Pando

I guarantee Uber isn't losing any sleep over this Alibaba-backed "challenger"

By Michael Carney , written on September 17, 2014

From The News Desk

According to a press release issued today, American ridesharing companies need to watch their back! China-based Kuaidi Dache is heading to our shores!

Kuaidi Dache, the Alibaba-backed global ride sharing service, today announced that its recently launched luxury limo service, Kuaidi ONE, has crossed into 32 cities in China. This expansion positions Kuaidi as the largest car-service app in terms of market share and transaction volume, confirming the company’s ambitions to expand beyond China into parts of Asia, Europe and the US.
The truth is, Uber and Lyft have plenty to worry about, but competition in their core markets from Kuaidi Dache is not among them, no matter what the company and its PR team would have you believe.

It’s not surprising that, as the Alibaba IPO approaches, the Chinese ecommerce giant is keen on giving investors one more area of growth to be excited about. And headlines of Uber-killers are nothing if not exciting. But the reality is, Kuaidi is still a relatively nascent service even in China, and even the best laid plans for global expansion will mean very little in markets where either Uber or Lyft are already established, particularly in the US.

After two years in operation, Kuaidi Taxi is currently serving 6 million rides per day at its peak and has 100 million registered users and 1 million registered drivers across 306 Chinese “mega-cities” (those with populations of 1 million people) the company reveals. As mentioned above, the Kuaidi ONE luxury service is now available in 32 cities. In addition to its backing from Alibaba, the company has raised capital from Matrix and New Horizons, and gained the support of Alipay, Ctrip, AutoNavi, Baidu Maps, Quinar, and Beijing’s ‘96106” government platform.

This is no small feat and indicates that Kuaidi will likely become a large and valuable business within China. But it has no bearing on the company’s ability to expand into the US, or much of Europe – Asia may be another matter. Uber has expanded into the majority of major metropolitan areas across North America and Europe. And in doing so, the company has proven itself capable of onboarding new drivers and riders in these (often foreign) markets at scale. Kuaidi has yet to prove it can do the same.

When Uber entered each of these new markets, it had a number of advantages working in its favor. In the vast majority of cases, Uber was the first ride-sharing service available, making its only competition traditional taxis. The company also had the benefit of being a large, Silicon Valley-backed company that put the on-demand transportation category on the map (if not invented it entirely – sorry Zimrides and Sidecar). This halo-effect has made “uber” the default verb for all things on-demand, not just transportation but for any type business services – as in “we’re the Uber for X,” where X is maids, pizza, massages, and on, and on. Hell, even Kuaidi’s PR team defines the company as an “Uber competitor,” with no mention of the far smaller Lyft.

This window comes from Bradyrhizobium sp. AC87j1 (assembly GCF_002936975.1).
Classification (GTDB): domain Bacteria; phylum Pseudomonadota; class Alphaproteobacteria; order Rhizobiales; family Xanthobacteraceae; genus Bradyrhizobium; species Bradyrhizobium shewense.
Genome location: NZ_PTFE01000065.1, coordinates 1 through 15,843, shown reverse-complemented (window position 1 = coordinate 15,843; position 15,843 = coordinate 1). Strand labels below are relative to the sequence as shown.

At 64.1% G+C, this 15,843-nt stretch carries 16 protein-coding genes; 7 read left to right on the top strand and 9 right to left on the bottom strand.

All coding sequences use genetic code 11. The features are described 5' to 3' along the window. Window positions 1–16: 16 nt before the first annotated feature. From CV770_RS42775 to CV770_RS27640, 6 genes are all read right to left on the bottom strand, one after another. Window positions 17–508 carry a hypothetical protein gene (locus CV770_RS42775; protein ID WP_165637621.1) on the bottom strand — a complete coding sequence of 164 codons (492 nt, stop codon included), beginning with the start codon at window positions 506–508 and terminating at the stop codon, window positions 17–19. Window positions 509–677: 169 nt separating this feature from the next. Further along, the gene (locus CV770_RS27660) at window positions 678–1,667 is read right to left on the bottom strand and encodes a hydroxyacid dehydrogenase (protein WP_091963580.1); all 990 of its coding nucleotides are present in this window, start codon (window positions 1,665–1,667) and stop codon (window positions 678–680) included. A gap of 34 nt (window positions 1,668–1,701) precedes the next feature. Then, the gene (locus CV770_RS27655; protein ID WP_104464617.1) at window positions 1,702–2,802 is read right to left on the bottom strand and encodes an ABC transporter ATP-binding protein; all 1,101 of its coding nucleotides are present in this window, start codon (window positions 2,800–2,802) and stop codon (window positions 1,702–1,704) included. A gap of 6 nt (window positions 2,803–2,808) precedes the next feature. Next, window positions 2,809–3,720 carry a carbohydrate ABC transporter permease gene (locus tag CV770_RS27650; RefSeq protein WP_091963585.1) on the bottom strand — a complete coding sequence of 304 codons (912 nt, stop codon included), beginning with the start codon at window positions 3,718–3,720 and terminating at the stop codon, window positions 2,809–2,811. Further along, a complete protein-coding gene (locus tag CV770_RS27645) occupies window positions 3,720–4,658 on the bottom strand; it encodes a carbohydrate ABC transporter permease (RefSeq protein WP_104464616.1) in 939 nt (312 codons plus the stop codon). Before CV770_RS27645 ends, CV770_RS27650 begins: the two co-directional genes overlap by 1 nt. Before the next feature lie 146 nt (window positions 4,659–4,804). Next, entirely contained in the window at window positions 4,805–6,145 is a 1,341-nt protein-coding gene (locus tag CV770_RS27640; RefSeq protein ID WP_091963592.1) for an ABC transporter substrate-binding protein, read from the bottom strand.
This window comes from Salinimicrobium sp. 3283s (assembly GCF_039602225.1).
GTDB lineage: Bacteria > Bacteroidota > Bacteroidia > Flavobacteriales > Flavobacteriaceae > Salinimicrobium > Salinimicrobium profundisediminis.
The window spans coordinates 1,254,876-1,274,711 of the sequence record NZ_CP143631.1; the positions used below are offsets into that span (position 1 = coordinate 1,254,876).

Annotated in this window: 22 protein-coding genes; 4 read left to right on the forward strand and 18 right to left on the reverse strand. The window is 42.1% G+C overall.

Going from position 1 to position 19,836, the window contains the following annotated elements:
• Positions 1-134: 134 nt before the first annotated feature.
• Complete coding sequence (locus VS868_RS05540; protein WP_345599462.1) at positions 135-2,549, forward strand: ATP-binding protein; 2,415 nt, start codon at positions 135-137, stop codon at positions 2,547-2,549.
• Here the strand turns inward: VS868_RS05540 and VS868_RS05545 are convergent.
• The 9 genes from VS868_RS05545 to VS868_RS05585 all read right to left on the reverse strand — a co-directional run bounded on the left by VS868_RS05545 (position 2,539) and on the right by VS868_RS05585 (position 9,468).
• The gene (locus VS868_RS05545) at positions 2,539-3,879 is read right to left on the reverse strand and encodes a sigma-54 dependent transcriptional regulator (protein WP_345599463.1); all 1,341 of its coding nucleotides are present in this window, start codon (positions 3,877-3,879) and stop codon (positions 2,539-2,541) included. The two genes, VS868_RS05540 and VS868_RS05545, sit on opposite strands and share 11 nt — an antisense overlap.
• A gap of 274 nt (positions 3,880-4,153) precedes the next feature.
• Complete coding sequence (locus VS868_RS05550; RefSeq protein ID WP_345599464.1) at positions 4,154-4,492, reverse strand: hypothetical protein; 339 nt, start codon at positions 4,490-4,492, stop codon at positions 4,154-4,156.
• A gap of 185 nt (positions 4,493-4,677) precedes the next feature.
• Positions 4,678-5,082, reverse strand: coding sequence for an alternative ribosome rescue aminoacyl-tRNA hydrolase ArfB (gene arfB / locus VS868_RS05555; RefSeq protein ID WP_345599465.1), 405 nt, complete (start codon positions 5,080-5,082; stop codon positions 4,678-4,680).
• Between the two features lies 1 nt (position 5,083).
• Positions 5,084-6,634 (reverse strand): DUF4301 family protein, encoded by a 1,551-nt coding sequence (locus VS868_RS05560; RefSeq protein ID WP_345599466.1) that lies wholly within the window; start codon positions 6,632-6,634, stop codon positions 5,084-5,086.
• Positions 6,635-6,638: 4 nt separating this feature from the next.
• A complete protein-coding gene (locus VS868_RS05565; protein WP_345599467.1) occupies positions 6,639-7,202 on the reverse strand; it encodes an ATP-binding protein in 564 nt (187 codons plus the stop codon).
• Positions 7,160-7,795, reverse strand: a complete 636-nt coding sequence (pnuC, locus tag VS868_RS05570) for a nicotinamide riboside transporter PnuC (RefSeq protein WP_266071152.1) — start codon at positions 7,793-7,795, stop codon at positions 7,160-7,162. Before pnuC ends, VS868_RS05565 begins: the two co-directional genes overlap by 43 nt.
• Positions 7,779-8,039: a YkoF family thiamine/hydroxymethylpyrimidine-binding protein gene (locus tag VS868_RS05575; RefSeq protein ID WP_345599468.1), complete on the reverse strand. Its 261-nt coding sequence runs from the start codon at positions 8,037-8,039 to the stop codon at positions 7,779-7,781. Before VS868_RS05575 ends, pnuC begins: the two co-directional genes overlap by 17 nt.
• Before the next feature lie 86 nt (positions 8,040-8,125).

Nationalistic as it may sound, Uber also benefits abroad from being an American brand, which carries its own prestige in many markets and which Kuaidi can’t match. By the reverse, Chinese businesses don’t have the best reputation among US or European consumers (or regulators), meaning Kauidi is going to face an uphill battle in these markets stealing market share from Uber. Imagine the uproar in New York and Berlin if a Chinese company were to disregard the local transportation regulations in these markets the way Uber has. Again, political correctness aside, my bet is that the backlash would be far more fierce.

None of this is to say that Kuaidi won’t be “successful” in select markets – certainly China, likely elsewhere in Asia, and possibly in Latin America – but the idea that it’s an actual Uber challenger, let alone Uber killer, is laughable. What today’s announcement does suggest is that Uber’s ambitions to expand into China will face real opposition. But if the history of US internet and technology companies is any guide, that would have been true regardless. (And both companies need to compete with Tencent-backed Didi Dache in China.) Uber likely doesn’t need to be huge in China to live up to its lofty valuation, but if it’s not successful in this major market, it needs to be that much more dominant elsewhere around the globe.

In a sense, Alibaba and Tencent are filling the role of Europe's Rocket Internet in this category, cloning popular US internet companies in international markets. But there's a couple problems with this approach. First, Uber is already in dozens of the most attractive global markets, whereas Rocket tends to attack the whitespace and hope to get big before the originators of a concept come to town. This worked for Kuaidi and Didi in China, but won't be the case elsewhere around the world. Second, as Groupon and Fab each found out, Rocket's approach of blindly copying other innovators had a similar deteriorative effect to making a photo copy – they get the outlines right, but many of the core details and nuance are missing, leaving the resulting company as just a blurry approximation of the original.

The bottom line is, I guarantee you no one at Uber HQ or the various regional US taxi and limousine commissions are losing sleep over Kuaidi’s expansion ambitions. For as hard as Pando is on Uber, pointing out its founder’s questionable ethics, recurring driver disputes, regulatory battles, and anti-competitive tactics, there’s no arguing that it’s an amazing company from a size, growth, and efficiency perspective. And given this foundation, the reality is that Uber’s biggest threats are global regulators and itself, with Lyft coming in a close third. Kuaidi hardly even registers.